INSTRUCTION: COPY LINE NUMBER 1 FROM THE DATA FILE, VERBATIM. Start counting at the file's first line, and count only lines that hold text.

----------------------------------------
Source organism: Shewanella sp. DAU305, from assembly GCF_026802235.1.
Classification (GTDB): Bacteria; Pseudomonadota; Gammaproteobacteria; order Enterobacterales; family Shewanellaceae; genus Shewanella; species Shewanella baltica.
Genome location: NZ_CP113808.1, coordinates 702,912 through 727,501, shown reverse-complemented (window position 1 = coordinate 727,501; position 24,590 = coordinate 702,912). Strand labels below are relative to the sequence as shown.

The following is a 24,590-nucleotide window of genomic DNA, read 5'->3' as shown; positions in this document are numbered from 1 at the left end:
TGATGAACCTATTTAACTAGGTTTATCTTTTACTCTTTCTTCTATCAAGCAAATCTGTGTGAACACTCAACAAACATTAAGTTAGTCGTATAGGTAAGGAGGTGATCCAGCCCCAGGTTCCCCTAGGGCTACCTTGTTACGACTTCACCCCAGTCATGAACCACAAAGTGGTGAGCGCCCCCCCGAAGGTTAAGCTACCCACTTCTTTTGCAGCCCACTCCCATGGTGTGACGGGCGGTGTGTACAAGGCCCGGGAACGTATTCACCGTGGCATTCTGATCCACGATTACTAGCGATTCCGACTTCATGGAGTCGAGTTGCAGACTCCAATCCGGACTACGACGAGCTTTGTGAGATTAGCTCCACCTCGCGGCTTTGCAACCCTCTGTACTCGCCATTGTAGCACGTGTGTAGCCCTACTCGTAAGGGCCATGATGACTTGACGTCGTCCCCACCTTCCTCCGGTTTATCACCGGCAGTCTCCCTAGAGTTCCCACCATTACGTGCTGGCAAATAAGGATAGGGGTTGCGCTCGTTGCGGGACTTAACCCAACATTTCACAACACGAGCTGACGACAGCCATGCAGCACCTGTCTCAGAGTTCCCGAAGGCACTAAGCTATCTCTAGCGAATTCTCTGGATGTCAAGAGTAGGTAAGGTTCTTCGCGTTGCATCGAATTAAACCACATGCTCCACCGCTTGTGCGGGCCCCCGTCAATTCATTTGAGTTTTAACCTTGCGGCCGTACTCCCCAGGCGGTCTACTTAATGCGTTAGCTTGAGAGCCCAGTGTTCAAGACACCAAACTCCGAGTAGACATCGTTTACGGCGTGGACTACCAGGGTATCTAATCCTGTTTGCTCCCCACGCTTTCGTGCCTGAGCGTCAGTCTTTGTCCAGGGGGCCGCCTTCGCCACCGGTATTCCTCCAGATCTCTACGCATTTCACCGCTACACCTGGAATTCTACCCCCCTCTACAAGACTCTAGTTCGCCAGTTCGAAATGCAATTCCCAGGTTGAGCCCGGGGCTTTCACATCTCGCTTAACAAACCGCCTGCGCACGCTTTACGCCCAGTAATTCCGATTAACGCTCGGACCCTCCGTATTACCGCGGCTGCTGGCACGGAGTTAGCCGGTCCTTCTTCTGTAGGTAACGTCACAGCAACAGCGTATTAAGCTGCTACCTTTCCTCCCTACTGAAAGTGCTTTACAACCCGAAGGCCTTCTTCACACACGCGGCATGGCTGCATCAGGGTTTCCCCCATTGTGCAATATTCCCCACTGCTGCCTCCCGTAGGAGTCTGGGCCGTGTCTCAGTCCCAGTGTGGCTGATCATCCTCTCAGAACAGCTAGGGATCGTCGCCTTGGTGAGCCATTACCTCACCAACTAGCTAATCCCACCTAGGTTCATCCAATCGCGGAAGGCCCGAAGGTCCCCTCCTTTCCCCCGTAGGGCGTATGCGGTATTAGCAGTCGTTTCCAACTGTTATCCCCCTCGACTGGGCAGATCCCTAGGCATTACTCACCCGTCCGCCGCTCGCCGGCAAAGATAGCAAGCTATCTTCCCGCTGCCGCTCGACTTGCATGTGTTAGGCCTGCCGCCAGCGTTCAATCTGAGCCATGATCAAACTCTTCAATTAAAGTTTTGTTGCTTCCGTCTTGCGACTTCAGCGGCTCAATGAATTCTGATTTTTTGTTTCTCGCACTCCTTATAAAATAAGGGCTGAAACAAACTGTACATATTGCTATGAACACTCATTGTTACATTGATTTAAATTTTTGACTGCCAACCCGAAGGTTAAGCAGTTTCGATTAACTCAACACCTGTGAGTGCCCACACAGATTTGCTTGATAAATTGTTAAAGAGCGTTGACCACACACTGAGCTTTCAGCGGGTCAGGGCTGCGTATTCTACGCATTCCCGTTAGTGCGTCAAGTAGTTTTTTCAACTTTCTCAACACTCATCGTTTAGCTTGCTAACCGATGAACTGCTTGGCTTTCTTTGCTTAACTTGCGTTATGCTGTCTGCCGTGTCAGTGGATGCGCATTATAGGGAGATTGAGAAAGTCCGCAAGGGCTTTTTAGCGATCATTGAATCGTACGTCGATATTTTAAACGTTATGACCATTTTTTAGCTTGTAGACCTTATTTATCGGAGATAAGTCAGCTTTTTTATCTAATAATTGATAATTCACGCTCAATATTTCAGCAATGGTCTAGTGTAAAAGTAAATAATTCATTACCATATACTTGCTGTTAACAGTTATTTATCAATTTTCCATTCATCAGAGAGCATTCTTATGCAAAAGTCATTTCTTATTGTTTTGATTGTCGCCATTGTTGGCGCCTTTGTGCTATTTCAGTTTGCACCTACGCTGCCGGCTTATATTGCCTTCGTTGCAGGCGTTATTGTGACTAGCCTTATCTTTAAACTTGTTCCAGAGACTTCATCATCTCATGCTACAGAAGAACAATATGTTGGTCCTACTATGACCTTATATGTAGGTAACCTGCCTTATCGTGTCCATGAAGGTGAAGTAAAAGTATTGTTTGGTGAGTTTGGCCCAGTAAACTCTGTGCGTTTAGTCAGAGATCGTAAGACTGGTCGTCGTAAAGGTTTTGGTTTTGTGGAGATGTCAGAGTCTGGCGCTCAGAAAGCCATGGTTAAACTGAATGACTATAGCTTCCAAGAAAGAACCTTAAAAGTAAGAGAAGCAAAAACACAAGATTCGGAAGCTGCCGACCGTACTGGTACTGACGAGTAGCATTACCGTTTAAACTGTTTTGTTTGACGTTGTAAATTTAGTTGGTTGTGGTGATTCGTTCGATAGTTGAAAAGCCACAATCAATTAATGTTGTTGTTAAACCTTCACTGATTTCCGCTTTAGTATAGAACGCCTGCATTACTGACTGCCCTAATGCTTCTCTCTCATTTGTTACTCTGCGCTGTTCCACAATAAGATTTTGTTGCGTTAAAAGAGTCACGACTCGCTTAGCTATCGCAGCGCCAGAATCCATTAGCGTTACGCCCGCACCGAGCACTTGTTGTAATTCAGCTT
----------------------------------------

Source organism: Shewanella sp. DAU305, from assembly GCF_026802235.1.